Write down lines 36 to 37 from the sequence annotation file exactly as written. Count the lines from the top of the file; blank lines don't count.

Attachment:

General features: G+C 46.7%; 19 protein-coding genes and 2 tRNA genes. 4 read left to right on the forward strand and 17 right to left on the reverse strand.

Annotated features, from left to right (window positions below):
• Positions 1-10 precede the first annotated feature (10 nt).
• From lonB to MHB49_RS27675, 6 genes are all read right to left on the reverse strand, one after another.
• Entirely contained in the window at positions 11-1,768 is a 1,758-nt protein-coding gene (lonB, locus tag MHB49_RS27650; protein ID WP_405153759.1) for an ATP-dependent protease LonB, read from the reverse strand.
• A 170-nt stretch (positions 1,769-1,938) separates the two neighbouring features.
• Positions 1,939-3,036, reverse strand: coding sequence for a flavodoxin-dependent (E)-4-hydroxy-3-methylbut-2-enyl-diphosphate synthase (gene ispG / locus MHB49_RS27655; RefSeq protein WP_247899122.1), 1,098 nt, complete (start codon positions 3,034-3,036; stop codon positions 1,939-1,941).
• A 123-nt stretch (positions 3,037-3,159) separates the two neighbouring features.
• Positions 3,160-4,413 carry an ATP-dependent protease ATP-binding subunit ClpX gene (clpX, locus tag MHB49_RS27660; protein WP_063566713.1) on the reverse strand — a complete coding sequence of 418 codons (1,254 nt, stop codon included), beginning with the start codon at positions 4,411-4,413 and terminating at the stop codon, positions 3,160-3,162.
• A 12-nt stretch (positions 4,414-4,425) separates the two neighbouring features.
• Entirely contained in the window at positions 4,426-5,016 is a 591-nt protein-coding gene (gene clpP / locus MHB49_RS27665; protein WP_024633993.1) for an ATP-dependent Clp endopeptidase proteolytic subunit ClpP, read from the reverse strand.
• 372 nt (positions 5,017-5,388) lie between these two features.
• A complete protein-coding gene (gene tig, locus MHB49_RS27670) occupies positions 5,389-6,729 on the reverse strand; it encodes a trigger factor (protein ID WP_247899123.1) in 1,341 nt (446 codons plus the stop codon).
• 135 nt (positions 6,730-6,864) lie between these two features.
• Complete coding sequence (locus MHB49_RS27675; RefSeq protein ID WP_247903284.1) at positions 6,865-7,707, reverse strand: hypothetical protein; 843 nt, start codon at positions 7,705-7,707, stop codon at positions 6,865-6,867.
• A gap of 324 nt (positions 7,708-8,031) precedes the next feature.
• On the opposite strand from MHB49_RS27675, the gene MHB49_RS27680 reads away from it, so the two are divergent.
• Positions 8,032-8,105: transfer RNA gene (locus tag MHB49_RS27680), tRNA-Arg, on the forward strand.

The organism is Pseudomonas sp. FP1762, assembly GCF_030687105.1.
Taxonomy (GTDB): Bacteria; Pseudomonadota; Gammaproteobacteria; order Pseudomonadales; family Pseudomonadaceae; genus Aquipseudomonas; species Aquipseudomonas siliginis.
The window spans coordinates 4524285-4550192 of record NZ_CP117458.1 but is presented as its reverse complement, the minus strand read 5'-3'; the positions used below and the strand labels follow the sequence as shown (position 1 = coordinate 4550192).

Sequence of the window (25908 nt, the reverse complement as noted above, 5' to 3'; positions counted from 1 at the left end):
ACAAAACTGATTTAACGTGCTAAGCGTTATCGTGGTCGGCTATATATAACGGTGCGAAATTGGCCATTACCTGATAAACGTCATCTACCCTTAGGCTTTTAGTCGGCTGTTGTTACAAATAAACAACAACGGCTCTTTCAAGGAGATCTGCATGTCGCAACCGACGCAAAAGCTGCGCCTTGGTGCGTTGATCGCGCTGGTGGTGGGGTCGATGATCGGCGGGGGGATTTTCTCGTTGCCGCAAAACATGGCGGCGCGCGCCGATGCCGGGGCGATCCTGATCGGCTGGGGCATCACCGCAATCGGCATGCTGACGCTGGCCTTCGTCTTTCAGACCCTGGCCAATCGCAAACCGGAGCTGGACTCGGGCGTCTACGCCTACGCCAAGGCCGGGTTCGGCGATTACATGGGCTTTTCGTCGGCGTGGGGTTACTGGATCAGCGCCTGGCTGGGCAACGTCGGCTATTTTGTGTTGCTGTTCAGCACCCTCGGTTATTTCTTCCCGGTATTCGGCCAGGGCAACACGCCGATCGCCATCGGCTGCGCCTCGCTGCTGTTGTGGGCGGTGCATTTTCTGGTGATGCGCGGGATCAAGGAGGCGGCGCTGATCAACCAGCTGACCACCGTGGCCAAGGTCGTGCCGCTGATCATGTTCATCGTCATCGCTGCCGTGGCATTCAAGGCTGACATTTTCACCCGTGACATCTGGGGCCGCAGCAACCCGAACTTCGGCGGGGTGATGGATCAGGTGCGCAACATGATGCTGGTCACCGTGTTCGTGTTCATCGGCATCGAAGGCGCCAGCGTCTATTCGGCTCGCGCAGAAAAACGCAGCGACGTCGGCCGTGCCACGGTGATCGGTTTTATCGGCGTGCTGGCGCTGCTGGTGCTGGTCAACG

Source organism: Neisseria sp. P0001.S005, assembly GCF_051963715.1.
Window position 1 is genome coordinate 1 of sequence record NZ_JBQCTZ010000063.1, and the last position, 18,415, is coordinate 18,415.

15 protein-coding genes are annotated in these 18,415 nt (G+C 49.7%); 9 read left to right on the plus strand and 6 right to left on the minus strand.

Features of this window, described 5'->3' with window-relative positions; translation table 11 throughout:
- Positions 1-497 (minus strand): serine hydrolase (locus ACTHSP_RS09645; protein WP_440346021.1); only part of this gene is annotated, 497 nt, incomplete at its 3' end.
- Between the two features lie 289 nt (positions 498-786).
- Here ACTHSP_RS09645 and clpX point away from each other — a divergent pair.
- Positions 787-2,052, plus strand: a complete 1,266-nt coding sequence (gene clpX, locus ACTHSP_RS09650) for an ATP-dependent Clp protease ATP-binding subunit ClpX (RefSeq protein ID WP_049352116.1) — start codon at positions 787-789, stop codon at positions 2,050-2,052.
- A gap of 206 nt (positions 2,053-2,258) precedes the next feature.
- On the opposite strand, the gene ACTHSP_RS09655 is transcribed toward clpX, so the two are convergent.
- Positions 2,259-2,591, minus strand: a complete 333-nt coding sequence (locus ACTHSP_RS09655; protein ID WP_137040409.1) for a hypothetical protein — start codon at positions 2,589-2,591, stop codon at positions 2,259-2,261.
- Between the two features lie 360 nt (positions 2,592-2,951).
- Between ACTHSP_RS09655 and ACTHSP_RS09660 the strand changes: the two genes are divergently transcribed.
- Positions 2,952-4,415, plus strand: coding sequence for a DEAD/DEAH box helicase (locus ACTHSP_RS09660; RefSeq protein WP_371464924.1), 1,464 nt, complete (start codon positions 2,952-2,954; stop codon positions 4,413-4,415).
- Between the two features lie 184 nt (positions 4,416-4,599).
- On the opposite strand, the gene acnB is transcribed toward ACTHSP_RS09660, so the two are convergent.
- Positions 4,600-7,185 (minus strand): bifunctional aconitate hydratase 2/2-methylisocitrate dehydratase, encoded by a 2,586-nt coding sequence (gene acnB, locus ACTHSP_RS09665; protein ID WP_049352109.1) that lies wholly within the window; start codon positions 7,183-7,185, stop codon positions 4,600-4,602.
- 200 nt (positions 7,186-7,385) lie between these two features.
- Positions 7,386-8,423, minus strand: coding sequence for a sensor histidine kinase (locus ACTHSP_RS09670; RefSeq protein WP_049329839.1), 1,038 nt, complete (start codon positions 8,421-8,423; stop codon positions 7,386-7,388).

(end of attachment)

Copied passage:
- Between ACTHSP_RS09655 and ACTHSP_RS09660 the strand changes: the two genes are divergently transcribed.
- Positions 2,952-4,415, plus strand: coding sequence for a DEAD/DEAH box helicase (locus ACTHSP_RS09660; RefSeq protein WP_371464924.1), 1,464 nt, complete (start codon positions 2,952-2,954; stop codon positions 4,413-4,415).